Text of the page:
WISCONSIN EYE DOCTORS
Our doctors are the heart of our eye care centers.
At every Wisconsin Vision location you’ll find an experienced optometrist, the latest technology and attentive care.
Protecting your vision and eye health is an ongoing partnership between you and your eye doctor. We encourage all our patients to share important health information, ask questions, and make regular eye exams part of their continuing preventative care.
WHAT'S AN OPTOMETRIST?
An optometrist is an eye doctor with a Doctor of Optometry (OD) degree. Optometrists typically have a bachelor’s degree (in biology or related sciences) followed by four years of professional training and study at an accredited optometry school.
Optometrists are health care providers who specialize in diagnosis and treatment of disorders and diseases affecting the eyes and visual abilities. They perform eye exams to evaluate vision and health (both the health of your eyes and general health issues that can affect the eyes, such as diabetes).
The scope of medical care provided by optometrists is defined by state law. In Wisconsin, optometrists can:
- Prescribe, dispense and fit contact lenses and ophthalmic lenses
- Prescribe medication to treat eye problems
- Remove foreign objects from the eye
- Administer vision therapy and orthoptics
- Provide prosthetics and prosthetic eye care
Our eye doctors can help diagnose, prevent, and treat a wide range of eye problems. If specialized medical care or surgery is necessary, we’ll recommend a qualified ophthalmologist.
We have opticians and eye doctors who speak Spanish at many of our locations. Please contact your Wisconsin Vision to schedule an appointment if bilingual assistance is needed.
pediatric eye doctors
All Wisconsin Vision optometrists provide comprehensive eye exams and eye care for toddlers 3 and over, kids, tweens, and children with special needs.
For children under age 3 please contact us for a referral. We always welcome new patients.
Studies show vision problems affect 20% of preschool-aged children and 25% of children in school.
Our eye doctors work in partnership with Prevent Blindness America to ensure Wisconsin children with vision problems are able to get the care they need and deserve. Learn more about how we give back.
DO EYE DOCTORS TAKE INSURANCE?
YES – and our eye doctors are authorized providers for more types of vision insurance than other eye clinics. Check out the list of vision insurance plans we accept, or contact one of our locations. We provide free coverage checks so you’ll understand exactly what your plan pays for before your visit.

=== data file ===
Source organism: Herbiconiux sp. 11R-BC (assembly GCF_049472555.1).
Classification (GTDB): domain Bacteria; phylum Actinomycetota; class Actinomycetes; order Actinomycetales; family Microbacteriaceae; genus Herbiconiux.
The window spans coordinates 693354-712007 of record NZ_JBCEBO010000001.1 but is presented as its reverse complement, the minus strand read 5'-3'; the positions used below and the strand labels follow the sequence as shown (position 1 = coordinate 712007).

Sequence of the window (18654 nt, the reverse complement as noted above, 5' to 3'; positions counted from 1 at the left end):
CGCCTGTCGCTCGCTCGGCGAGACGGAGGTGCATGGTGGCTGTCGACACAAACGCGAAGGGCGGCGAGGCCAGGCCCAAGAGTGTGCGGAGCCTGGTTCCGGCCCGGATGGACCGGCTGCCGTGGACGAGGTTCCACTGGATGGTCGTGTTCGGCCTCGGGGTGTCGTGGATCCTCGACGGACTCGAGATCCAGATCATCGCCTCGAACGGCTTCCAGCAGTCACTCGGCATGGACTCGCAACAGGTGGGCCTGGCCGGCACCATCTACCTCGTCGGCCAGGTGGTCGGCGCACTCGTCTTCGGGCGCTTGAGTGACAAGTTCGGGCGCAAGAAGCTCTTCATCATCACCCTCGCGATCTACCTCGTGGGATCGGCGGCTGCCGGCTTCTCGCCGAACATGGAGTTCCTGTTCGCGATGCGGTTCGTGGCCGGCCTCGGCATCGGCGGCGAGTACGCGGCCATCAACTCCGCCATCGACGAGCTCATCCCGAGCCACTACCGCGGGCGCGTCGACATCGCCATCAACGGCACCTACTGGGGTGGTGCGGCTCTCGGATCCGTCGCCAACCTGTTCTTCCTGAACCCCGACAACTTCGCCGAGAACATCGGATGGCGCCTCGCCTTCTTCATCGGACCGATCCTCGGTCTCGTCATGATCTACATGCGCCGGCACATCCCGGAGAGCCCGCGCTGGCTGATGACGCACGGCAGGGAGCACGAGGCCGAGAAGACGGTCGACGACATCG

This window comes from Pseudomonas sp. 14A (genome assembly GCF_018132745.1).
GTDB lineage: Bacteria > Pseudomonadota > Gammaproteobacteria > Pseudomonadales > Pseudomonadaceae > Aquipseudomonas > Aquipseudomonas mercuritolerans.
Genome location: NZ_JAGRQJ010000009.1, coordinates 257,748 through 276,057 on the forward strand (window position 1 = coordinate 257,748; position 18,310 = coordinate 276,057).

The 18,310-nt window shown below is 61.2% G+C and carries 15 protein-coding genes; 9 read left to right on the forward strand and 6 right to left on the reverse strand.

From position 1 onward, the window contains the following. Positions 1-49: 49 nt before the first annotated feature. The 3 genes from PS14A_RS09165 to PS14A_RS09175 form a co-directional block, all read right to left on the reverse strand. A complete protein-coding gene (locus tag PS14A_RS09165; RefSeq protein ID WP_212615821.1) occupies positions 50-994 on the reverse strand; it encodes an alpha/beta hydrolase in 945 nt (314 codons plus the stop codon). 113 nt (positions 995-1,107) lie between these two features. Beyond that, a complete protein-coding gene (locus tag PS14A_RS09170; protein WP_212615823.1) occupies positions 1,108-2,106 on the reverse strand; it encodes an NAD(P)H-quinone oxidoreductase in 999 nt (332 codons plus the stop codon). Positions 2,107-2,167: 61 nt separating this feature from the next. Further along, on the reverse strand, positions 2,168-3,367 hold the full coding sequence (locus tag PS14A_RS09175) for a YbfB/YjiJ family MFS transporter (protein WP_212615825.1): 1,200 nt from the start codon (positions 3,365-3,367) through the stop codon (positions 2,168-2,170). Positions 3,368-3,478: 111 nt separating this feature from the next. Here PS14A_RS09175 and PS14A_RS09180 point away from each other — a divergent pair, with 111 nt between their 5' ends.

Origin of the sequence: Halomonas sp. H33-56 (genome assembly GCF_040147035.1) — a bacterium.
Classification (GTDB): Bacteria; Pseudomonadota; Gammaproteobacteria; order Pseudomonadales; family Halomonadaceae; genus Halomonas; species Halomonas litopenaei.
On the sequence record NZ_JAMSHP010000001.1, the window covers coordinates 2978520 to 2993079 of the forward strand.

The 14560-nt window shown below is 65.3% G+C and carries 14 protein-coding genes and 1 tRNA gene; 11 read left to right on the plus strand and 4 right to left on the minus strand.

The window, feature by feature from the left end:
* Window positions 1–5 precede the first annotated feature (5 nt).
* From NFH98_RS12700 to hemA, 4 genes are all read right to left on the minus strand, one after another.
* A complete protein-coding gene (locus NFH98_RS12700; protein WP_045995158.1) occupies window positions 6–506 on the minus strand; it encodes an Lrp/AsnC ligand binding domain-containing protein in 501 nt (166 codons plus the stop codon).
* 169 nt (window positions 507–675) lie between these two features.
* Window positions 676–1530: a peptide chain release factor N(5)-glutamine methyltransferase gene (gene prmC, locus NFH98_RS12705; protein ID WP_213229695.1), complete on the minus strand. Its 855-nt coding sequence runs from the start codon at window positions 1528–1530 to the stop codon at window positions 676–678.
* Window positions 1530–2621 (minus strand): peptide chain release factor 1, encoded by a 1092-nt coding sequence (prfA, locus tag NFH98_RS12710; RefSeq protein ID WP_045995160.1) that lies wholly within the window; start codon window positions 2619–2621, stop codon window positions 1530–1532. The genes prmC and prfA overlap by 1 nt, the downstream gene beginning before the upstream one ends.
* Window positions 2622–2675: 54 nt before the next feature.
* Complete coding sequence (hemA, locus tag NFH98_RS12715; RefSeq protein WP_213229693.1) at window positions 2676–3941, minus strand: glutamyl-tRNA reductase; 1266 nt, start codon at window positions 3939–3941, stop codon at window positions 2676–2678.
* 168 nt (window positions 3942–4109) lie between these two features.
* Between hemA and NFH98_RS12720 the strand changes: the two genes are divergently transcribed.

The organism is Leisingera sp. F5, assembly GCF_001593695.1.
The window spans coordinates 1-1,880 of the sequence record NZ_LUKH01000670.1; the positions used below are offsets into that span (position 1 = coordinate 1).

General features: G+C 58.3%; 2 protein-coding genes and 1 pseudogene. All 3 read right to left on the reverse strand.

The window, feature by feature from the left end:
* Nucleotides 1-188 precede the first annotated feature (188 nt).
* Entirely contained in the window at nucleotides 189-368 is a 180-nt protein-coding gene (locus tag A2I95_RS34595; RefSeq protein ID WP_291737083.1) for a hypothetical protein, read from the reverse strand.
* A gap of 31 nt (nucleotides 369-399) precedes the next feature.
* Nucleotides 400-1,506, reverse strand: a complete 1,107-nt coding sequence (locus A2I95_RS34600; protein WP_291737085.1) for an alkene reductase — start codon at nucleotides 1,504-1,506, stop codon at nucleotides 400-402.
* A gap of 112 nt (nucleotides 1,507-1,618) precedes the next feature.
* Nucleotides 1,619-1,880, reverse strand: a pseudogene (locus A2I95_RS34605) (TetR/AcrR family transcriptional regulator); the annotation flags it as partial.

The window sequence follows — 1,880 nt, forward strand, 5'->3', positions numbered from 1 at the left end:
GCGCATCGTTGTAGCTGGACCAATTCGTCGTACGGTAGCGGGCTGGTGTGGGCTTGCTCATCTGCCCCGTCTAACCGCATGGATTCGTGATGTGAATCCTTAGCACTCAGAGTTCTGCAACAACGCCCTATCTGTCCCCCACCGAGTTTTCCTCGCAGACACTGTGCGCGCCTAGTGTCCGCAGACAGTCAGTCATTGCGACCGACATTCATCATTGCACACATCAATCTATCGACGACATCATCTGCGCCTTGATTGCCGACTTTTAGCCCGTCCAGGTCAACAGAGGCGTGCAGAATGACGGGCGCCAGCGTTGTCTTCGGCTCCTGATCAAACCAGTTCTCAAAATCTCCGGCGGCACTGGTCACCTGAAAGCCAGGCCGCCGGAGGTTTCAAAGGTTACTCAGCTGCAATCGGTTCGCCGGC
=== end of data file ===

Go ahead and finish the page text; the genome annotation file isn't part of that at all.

Union Health & Welfare Plans Accepted:
- Carpenter’s Health and Welfare Fund
- Central States Southeast and Southwest Areas Health and Welfare Fund
- IBEW Local 481 Benefit Fund
- Laborers Health and Welfare Fund
- Roofer’s Health and Welfare Fund
- Sheet Metal Workers Health and Welfare Fund
- Teamsters Local 135 Health and Welfare Fund
- Wisconsin Education Association
- Wisconsin Electrical Employees Benefit Fund
- Wisconsin Health Fund
- Wisconsin UFCW Unions and Employers Health Plan
What’s the difference between an optometrist and an ophthalmologist?
An optometrist is your go-to eye doctor for routine eye exams, vision correction and treatment of common eye problems like a stye or pink eye. Optometrists can diagnose and write prescriptions for eye conditions, and if you require specialized care they’ll provide a referral to an ophthalmologist.
Ophthalmologists are medical doctors and specialists in ocular disease and disorders. If you experience vision loss or decreased vision, have a family history of eye disease, or suffer an eye injury you’ll want to see an ophthalmologist.
What’s an optician?
Opticians are eyewear specialists, but they’re not eye doctors. Opticians work closely with optometrists to dispense and fit corrective eyewear for patients.Wisconsin Vision opticians are also customer service and insurance experts, ready to help you understand your benefits, explain optical lens options and adjust or repair frames.
When should you go see an eye doctor?
Young children should have their first eye exam at 6 months, again at 3 years old and once again before starting Kindergarten (our eye doctors see children ages 3 and up – please contact us for a referral for younger patients).
School aged children and teenagers should see an eye doctor once a year for a comprehensive eye exam and vision correction (if needed). Adults with healthy eyes should get yearly or biannual checkups as recommended by their eye doctor.
You may need to see an eye doctor more frequently based on your family history of eye disease, or if you have a chronic health condition that increases your risk of eye problems (such as diabetes).